The country these days has been crying owing to the burden of increasing petrol prices under the garb of the crashing economy and severed unemployment due to the coronavirus pandemic. An increase in the prices of petrol is an initial indication of the upcoming inflation in the economy owing to the increased raw material costs in production and ultimately, increased price of goods and services, among other things. This comes at a time when people are already facing difficulty with the hampered labour market. This means that even though inflation and unemployment move in opposite directions, especially because the increase in the price of products and services lead to a rise in the wages due to the wage-price setting, the chain breaks during the recession, one the country is facing right now. Simply put, due to more bargaining power currently in the hands of employers, wages are not expected to increase in response to rising prices and thus, the entire burden of inflation would be put on the common man’s already affected livelihood. So, if you ask any common man what they need from the government right now- it would be to reduce inflation. Thus, it is imperative at this point in time to reduce the soaring prices of petrol to take some burden off the common man’s chest because be it a pandemic or its aftermath, the middle and lower class remain the worst-hit section of the society.
However, this macroeconomic complexity makes things more complicated than you may understand right now. It is because expecting the central bank to undertake contractionary monetary policy in an attempt to fight inflation would, in turn, lower the aggregate income level in the economy due to reduced investments, and thus would have an impact on the already hit aggregate demand, which is exactly what the country does not need right now on its path to economic recovery. So, it makes it all the more crucial to fight inflation before it becomes real, as can be done by ensuring that the prices of petrol come down. Economists of SBI have suggested a method to reduce petrol prices by a significant amount by taking petrol under the gambit of the Goods and Services tax or GST.
A little backstory is required here to understand what is truly going on. The final price that we pay for petrol today includes 4 major components- the base price, states’ value-added tax, centre’s excise tax, and dealer’s commission, among other things. Unlike other goods and services, petrol doesn’t come under the ambit of GST, along with a few other exceptions, especially because India owing to its dependency on the OPEC countries has to import petrol and diesel, which takes a heavy cut in the centre’s pocket, which in turn is filled by the revenue earned by the government from the excise tax on the petrol prices. Now, there are a few things that need to be noted here. At present, states can choose to levy any different form of tax like ad valorem tax, cess, or an extra value-added tax based on their needs after taking into account the crude price, the transportation charge, the dealer commission and the flat excise duty imposed by the centre. As for the government, it can charge and has been charging a large amount of excise tax as a considerable source of tax revenue, more so than the state, making the distribution an inequitable one. As a matter of fact, India is the highest tax paying country on fuels in the world.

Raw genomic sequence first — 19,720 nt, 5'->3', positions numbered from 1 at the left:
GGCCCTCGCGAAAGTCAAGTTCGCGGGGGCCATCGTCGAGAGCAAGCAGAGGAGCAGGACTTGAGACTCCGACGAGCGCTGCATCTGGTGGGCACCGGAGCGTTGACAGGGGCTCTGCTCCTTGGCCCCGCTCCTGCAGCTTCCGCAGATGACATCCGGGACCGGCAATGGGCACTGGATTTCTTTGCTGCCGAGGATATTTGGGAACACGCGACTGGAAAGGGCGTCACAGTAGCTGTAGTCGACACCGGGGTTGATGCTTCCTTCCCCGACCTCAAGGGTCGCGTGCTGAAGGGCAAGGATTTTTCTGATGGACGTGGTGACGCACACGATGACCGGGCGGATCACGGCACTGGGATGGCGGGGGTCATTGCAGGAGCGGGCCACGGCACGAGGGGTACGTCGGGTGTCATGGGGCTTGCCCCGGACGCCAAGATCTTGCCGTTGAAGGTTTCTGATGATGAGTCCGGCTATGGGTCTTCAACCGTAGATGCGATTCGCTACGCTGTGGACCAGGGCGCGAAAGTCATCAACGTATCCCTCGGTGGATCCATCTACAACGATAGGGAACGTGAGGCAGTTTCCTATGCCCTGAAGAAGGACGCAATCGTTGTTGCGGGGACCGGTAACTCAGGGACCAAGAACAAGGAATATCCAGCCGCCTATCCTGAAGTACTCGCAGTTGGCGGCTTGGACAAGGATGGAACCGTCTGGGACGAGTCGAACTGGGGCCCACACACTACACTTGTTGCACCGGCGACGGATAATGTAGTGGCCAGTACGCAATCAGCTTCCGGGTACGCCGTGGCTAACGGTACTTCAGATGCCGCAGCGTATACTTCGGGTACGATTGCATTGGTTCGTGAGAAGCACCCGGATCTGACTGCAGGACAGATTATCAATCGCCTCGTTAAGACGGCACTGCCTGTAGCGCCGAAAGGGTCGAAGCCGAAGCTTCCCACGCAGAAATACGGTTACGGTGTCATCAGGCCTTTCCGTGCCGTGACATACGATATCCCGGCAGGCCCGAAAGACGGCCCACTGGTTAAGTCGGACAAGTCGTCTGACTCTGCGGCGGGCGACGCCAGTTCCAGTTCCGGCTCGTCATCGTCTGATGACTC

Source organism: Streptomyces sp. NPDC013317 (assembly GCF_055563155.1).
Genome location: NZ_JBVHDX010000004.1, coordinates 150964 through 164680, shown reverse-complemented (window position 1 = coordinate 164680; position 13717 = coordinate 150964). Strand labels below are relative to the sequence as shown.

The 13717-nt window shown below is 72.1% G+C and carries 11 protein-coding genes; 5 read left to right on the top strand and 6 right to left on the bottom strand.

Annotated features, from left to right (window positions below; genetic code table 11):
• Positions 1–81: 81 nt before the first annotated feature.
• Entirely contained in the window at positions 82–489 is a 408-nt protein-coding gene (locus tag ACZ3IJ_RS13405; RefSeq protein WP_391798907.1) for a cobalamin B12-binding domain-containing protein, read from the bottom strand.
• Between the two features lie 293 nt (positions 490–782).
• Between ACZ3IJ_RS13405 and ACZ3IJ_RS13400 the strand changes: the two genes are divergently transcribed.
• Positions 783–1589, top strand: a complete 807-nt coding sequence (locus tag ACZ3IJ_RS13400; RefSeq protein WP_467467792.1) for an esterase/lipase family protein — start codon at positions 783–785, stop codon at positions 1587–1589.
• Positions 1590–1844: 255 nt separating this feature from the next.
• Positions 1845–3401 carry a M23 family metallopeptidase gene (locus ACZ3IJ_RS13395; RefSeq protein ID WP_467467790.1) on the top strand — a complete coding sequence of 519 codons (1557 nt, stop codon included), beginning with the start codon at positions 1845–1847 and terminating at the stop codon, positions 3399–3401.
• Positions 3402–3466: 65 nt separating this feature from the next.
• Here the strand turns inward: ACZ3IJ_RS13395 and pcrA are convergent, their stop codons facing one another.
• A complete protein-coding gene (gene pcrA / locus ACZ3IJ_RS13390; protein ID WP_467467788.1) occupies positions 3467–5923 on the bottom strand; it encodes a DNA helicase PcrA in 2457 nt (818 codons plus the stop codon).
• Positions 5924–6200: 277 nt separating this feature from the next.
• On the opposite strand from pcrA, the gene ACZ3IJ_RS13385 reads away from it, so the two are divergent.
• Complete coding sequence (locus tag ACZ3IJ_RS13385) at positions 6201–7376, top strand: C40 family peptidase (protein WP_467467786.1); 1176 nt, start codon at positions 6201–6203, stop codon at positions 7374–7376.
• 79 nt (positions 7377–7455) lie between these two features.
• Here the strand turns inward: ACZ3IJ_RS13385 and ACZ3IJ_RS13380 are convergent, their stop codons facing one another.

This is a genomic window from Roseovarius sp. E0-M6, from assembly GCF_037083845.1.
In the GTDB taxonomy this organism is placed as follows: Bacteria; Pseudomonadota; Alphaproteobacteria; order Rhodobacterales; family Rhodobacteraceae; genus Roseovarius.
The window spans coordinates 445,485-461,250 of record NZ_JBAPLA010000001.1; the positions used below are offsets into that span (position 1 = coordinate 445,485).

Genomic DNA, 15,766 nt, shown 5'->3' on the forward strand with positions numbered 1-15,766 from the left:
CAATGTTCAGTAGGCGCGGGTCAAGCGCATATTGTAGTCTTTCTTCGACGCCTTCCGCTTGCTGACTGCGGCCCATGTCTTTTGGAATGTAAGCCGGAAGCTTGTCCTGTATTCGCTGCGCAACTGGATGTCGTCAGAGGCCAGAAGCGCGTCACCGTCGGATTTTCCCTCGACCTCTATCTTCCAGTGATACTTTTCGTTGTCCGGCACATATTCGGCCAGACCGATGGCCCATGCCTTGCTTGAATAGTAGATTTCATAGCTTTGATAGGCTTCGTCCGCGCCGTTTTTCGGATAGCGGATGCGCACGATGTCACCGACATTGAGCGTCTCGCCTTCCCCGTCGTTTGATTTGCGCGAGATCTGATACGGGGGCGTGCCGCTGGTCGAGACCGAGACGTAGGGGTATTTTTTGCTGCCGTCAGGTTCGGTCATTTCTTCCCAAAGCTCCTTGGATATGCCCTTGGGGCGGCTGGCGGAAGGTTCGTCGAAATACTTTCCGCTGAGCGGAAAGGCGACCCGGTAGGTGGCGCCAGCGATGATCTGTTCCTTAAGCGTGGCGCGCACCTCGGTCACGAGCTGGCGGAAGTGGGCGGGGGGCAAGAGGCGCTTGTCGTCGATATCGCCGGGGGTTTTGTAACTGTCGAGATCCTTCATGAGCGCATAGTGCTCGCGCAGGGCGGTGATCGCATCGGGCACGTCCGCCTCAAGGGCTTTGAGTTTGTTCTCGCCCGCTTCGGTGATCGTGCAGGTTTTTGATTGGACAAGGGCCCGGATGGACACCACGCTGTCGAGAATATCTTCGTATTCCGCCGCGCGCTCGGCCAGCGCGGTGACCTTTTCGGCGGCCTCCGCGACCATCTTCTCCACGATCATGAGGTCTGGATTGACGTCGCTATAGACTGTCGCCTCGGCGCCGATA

If that doesn’t give you a picture of the current state of the math behind the price you pay for petrol, here is some data to present a clearer picture. According to the information on the Indian Oil website, the base price (in Delhi) of petrol and diesel was just ₹33.26 and ₹34.97 on March 1. The retail prices on the day were ₹91.17 and ₹81.47. The tax component in the retail selling price of petrol and diesel was ₹53.94 and ₹43.74 per litre respectively, with the share to the state being much less than that to the centre. While the state Value Added Tax (VAT) was ₹21.04 and ₹11.94 per litre on petrol and diesel, union excise duties for these two items were ₹32.9 and ₹31.8 per litre.
Now, the thing about GST is, its highest tax slab is 28%. This means that even if the centre taxes petrol at the highest possible price, the final price would be much less than what it is right now, with an estimate of about Rs 30 less than what is currently being paid. This is a considerably large amount, taking into account all the factors.
However, the economists while suggesting this method said that the prices of petrol and diesel can go down significantly, but the lack of political will is disabling that from happening. The statement read, “Centre and states are loathing to bring crude oil products under the GST regime as sales tax/VAT on petroleum products is a major source of own tax revenue for them. Thus, there is a lack of political will to bring crude under the ambit of GST”. This roots from the fact that the proceeds under GST are equally distributed between the centre and the state, meaning that subsuming petroleum under GST would end the current inequitable share that the centre enjoys right now. Not only that, but this would also take away the autonomy centre and state currently enjoy on these taxes and would have to maintain a uniform tax across the country, as opposed to what is seen right now.
As for the debate of loss of much needed fiscal revenue, the SBI economists estimated that the loss would be only of Rs 1 Lakh crore or 0.4% of GDP, which has been calculated assuming the petrol price at USD 60 a barrel and the exchange rate at Rs 73 per dollar. So, the unfinished agenda of the GST framework to subsume petroleum might actually be of help, if the centre chooses to place national interest over political motivation.